Sidney Lanier

(1842-1881 / Macon / Georgia)

Tyranny. - Poem by Sidney Lanier

'Spring-germs, spring-germs,
I charge you by your life, go back to death.
This glebe is sick, this wind is foul of breath.
Stay: feed the worms.

'Oh! every clod
Is faint, and falters from the war of growth
And crumbles in a dreary dust of sloth,
Unploughed, untrod.

'What need, what need,
To hide with flowers the curse upon the hills,
Or sanctify the banks of sluggish rills
Where vapors breed?

'And -- if needs must --
Advance, O Summer-heats! upon the land,
And bake the bloody mould to shards and sand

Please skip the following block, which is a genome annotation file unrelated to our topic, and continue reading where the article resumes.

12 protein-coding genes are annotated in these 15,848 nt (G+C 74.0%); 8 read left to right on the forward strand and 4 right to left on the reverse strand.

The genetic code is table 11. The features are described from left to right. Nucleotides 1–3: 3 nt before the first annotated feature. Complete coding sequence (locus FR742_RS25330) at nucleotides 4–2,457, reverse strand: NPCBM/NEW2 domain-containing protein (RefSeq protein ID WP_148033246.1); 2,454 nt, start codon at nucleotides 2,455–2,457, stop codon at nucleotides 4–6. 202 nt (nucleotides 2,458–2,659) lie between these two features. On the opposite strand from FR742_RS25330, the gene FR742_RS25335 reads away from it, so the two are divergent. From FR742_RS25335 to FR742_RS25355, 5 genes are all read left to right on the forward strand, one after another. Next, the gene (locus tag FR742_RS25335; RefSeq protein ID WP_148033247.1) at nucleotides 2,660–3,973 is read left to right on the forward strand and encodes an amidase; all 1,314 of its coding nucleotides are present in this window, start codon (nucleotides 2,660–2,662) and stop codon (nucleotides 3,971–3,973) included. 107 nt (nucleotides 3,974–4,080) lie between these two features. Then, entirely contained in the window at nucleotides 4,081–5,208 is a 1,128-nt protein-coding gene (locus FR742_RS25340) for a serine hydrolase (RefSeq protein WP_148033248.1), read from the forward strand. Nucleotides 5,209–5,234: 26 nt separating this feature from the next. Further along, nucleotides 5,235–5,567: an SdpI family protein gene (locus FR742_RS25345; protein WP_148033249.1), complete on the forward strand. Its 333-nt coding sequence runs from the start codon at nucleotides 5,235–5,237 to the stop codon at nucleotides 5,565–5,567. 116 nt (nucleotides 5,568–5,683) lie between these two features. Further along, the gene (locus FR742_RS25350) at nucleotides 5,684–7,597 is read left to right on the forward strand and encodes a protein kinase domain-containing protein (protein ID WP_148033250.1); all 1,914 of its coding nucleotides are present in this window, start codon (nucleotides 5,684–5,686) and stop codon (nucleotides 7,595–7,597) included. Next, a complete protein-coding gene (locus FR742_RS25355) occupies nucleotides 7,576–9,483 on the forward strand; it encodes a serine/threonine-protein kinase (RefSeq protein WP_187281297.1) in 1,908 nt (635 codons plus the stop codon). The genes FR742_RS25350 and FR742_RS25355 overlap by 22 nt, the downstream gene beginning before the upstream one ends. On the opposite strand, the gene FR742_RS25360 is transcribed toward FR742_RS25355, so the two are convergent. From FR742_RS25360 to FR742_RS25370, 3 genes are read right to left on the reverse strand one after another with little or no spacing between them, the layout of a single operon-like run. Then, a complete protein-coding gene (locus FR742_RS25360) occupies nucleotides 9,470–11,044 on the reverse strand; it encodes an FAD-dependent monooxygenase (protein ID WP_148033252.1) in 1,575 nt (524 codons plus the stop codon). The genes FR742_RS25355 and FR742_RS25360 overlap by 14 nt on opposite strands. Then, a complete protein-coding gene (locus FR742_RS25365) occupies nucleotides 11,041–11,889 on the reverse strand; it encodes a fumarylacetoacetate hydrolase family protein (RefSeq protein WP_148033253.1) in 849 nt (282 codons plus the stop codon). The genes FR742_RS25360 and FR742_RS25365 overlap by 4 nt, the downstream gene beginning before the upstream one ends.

And dust.

'Before your birth,
Burn up, O Roses! with your dainty flame.
Good Violets, sweet Violets, hide shame
Below the earth.

'Ye silent Mills,
Reject the bitter kindness of the moss.
O Farms! protest if any tree emboss
The barren hills.

'Young Trade is dead,
And swart Work sullen sits in the hillside fern
And folds his arms that find no bread to earn,
And bows his head.

'Spring-germs, spring-germs,
Albeit the towns have left you place to play,
I charge you, sport not. Winter owns to-day,
Stay: feed the worms.'


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Poem Submitted: Tuesday, April 6, 2010



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